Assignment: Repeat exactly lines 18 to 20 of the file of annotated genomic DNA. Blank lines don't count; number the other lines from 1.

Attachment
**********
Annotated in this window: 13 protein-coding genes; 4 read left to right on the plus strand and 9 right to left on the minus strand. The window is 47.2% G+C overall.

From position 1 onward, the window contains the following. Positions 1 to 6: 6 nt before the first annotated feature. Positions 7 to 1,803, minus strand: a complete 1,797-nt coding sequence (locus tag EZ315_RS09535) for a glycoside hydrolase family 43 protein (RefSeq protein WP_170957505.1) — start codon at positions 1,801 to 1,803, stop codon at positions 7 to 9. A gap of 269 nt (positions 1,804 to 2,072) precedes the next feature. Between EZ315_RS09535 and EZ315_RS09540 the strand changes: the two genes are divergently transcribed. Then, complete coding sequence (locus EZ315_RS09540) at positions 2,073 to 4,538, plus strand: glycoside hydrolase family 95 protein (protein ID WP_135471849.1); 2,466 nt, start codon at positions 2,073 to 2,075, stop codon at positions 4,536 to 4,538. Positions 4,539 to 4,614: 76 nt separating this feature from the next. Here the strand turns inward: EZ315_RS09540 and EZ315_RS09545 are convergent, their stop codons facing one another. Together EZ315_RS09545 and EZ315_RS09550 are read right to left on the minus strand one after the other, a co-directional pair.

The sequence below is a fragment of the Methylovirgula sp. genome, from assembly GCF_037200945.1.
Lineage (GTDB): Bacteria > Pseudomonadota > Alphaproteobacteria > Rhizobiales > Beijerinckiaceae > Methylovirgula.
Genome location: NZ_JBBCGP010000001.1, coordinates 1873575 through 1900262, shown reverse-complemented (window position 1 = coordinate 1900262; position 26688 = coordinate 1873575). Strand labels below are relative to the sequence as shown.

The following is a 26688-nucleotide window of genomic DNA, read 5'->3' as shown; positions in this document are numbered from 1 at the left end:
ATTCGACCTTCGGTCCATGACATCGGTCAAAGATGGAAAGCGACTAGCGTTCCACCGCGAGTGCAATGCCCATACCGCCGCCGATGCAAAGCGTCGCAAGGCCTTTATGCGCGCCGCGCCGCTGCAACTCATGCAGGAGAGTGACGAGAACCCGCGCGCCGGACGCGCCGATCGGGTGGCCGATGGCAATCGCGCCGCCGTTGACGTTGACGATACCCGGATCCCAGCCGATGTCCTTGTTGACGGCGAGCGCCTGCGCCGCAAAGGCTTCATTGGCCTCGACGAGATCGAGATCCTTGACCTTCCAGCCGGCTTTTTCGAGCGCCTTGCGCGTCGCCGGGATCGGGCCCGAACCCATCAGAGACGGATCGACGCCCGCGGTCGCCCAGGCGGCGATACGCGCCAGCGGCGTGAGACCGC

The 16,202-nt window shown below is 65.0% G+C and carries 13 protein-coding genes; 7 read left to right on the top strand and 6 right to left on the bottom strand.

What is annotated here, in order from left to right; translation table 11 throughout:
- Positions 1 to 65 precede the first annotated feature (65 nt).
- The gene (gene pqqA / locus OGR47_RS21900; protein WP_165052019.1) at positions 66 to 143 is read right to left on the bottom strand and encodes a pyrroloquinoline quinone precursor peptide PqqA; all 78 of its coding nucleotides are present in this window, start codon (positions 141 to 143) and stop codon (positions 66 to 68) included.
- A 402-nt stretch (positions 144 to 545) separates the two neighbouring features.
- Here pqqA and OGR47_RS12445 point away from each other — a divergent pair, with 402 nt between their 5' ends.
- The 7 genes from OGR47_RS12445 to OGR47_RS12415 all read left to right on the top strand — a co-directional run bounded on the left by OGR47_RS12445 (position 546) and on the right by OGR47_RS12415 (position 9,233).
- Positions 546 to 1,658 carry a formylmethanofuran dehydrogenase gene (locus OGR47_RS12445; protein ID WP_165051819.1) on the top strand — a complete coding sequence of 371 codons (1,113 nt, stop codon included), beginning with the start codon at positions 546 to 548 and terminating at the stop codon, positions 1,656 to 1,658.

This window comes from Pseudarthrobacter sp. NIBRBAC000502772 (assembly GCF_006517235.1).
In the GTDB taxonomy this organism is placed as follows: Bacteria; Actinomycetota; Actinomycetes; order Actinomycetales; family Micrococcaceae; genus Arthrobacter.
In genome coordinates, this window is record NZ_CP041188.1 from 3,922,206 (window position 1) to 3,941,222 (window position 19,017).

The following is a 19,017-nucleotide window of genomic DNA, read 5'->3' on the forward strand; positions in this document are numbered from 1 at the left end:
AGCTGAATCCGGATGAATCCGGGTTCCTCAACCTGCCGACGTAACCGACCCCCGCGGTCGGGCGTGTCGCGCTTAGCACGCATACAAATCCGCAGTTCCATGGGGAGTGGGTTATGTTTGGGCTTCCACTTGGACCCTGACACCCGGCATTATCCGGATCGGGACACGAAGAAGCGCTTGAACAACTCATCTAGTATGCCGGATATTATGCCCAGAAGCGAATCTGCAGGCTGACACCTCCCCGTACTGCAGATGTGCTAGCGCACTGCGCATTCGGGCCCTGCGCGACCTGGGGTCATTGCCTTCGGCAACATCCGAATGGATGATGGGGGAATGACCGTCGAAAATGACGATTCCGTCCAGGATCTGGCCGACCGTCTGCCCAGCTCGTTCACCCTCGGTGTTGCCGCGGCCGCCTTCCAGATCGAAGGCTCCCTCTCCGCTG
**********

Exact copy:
In genome coordinates, this window is record NZ_CP041188.1 from 3,922,206 (window position 1) to 3,941,222 (window position 19,017).

The following is a 19,017-nucleotide window of genomic DNA, read 5'->3' on the forward strand; positions in this document are numbered from 1 at the left end:
AGCTGAATCCGGATGAATCCGGGTTCCTCAACCTGCCGACGTAACCGACCCCCGCGGTCGGGCGTGTCGCGCTTAGCACGCATACAAATCCGCAGTTCCATGGGGAGTGGGTTATGTTTGGGCTTCCACTTGGACCCTGACACCCGGCATTATCCGGATCGGGACACGAAGAAGCGCTTGAACAACTCATCTAGTATGCCGGATATTATGCCCAGAAGCGAATCTGCAGGCTGACACCTCCCCGTACTGCAGATGTGCTAGCGCACTGCGCATTCGGGCCCTGCGCGACCTGGGGTCATTGCCTTCGGCAACATCCGAATGGATGATGGGGGAATGACCGTCGAAAATGACGATTCCGTCCAGGATCTGGCCGACCGTCTGCCCAGCTCGTTCACCCTCGGTGTTGCCGCGGCCGCCTTCCAGATCGAAGGCTCCCTCTCCGCTG